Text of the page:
Ted (not his real name) was another who stuck with it, refinancing his debt to a much longer term and getting a job elsewhere in order to keep his houses and the possibility of getting back into chicken growing. In the intervening years, he said, he lay awake many nights and tried to think of anything he could do with a chicken house besides grow chickens in it, including raising goats, tilapia or mushrooms. He soon came to realize what a lot of growers did. Without chicks to put in it, a chicken house is only good for keeping a farmer out of the rain.
"It was a roller coaster ride," he said. "We'd get a little bit of hope, just reaching out for anything. Just when you'd think you were gonna get back in, there it would go, and you'd have no hope. ... You don't want to throw in the towel. But it's up and down, up and down."
Even so, Ted said he's not the one to talk to if you want to hear negativity about chicken growing. There's freedom to work his own hours, he said, and that's what he likes. Still, the possibility that he might be without chickens in his houses again is always on his mind.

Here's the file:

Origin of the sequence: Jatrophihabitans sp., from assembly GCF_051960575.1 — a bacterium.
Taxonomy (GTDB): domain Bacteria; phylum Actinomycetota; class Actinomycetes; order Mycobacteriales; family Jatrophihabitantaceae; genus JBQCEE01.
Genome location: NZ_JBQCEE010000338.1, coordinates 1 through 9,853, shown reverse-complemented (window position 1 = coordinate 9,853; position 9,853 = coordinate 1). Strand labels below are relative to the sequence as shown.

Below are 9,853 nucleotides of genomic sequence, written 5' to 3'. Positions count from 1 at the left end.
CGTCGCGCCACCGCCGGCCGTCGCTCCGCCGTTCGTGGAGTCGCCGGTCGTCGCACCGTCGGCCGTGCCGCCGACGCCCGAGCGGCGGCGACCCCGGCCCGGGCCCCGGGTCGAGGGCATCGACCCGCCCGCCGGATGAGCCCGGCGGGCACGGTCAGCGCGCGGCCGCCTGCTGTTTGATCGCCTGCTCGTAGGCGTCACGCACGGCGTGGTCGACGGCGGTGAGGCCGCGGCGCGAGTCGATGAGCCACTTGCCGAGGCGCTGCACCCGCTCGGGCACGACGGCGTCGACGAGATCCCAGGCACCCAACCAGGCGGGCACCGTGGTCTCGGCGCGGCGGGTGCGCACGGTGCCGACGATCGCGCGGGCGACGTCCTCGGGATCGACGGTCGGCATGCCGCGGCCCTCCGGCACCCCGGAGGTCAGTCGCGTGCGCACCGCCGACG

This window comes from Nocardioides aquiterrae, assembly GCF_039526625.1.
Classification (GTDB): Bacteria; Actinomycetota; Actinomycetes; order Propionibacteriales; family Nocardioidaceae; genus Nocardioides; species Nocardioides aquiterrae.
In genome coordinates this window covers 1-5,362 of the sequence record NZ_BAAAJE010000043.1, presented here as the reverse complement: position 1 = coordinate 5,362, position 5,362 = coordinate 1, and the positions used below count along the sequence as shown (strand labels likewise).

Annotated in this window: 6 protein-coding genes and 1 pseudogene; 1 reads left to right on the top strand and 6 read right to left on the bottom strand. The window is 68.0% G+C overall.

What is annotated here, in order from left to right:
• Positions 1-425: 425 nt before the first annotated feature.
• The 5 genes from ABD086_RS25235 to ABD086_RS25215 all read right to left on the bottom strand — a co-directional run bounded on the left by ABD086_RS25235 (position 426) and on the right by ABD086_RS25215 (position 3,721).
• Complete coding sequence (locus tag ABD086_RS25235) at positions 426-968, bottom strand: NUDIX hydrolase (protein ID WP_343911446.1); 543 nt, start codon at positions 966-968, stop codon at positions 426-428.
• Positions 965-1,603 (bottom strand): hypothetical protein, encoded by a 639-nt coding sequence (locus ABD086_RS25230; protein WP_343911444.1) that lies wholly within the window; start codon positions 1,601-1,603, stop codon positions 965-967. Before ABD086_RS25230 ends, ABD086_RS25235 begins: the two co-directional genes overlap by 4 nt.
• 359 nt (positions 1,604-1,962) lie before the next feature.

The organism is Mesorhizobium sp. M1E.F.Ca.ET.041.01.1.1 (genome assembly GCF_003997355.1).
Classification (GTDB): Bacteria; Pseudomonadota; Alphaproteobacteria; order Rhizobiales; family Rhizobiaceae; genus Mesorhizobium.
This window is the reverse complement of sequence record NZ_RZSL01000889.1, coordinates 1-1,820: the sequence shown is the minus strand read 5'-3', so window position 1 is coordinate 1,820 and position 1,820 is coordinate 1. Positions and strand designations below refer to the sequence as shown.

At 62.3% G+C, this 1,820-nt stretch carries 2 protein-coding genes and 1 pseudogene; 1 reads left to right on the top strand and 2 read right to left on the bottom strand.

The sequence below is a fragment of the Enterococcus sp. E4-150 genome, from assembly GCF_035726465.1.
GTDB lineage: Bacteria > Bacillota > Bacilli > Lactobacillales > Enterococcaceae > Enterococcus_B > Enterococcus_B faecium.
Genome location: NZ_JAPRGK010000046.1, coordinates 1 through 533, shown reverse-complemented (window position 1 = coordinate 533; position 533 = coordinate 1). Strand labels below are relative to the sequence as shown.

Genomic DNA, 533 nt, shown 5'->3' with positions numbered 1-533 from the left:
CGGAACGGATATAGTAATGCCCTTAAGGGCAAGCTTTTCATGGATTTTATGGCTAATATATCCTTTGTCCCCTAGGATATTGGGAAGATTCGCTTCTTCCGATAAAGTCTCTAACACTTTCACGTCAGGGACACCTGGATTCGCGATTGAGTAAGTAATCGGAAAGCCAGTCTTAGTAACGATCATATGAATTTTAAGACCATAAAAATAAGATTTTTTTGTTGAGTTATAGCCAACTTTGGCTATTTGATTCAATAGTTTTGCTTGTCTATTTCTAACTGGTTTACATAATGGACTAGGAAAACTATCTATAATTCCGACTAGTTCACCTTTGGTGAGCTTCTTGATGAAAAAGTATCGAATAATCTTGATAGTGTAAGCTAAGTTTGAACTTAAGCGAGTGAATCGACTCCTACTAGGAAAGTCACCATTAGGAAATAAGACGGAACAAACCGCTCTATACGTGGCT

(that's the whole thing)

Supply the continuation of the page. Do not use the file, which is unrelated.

"It ain't like I'm 18 years old and I can move back in with mom and dad," he said. "You've got your bills established, and one day you're working and the next day you're not."
Sally Lee is the program director for contract agriculture reform with RAFI, the Rural Advancement Foundation International, a North Carolina-based nonprofit that works with and advocates for small farmers. Lee, who often works with contract chicken farmers, said she has heard from those who said they've been retaliated against by poultry companies for speaking out against their contracts or tournament pay.